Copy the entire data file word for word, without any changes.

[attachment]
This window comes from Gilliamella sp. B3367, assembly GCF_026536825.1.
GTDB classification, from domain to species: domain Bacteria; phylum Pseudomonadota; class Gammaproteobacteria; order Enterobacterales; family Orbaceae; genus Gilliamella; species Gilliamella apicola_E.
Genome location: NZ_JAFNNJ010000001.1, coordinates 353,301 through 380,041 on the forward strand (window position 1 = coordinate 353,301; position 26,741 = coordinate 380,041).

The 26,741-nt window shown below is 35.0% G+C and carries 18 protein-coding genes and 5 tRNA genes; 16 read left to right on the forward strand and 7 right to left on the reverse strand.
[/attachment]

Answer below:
This window comes from Gilliamella sp. B3367, assembly GCF_026536825.1.
GTDB classification, from domain to species: domain Bacteria; phylum Pseudomonadota; class Gammaproteobacteria; order Enterobacterales; family Orbaceae; genus Gilliamella; species Gilliamella apicola_E.
Genome location: NZ_JAFNNJ010000001.1, coordinates 353,301 through 380,041 on the forward strand (window position 1 = coordinate 353,301; position 26,741 = coordinate 380,041).

The 26,741-nt window shown below is 35.0% G+C and carries 18 protein-coding genes and 5 tRNA genes; 16 read left to right on the forward strand and 7 right to left on the reverse strand.